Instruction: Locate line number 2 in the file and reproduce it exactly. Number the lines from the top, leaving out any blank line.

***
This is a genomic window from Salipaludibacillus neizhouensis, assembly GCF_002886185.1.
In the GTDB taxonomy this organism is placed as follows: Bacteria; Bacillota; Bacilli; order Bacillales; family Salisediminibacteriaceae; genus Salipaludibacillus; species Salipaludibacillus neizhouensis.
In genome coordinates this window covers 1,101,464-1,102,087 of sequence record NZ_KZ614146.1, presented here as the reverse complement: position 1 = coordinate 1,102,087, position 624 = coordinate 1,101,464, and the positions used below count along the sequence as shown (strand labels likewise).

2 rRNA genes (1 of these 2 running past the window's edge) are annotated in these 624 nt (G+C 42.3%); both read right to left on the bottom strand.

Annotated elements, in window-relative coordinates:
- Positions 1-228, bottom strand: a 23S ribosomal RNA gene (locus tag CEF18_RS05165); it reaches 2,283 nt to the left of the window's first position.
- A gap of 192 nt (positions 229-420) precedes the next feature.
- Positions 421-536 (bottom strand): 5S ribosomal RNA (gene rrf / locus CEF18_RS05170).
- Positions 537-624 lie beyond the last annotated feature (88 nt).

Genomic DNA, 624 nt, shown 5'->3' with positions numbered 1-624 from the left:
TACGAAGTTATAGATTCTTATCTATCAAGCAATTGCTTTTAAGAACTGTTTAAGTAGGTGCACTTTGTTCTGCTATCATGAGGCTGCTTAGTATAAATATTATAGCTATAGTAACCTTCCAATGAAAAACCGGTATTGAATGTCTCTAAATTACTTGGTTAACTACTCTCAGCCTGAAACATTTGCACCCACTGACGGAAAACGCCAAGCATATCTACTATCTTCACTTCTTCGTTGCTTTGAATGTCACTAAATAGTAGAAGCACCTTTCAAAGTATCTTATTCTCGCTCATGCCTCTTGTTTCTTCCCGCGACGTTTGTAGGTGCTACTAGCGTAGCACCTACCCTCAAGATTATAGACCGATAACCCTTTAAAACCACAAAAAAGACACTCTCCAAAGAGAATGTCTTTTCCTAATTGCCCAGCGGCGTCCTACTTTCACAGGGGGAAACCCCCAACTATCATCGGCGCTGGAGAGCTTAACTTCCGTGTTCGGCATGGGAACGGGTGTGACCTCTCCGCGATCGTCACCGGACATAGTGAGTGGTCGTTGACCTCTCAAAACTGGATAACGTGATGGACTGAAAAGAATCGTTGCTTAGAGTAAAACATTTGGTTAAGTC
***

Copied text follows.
In the GTDB taxonomy this organism is placed as follows: Bacteria; Bacillota; Bacilli; order Bacillales; family Salisediminibacteriaceae; genus Salipaludibacillus; species Salipaludibacillus neizhouensis.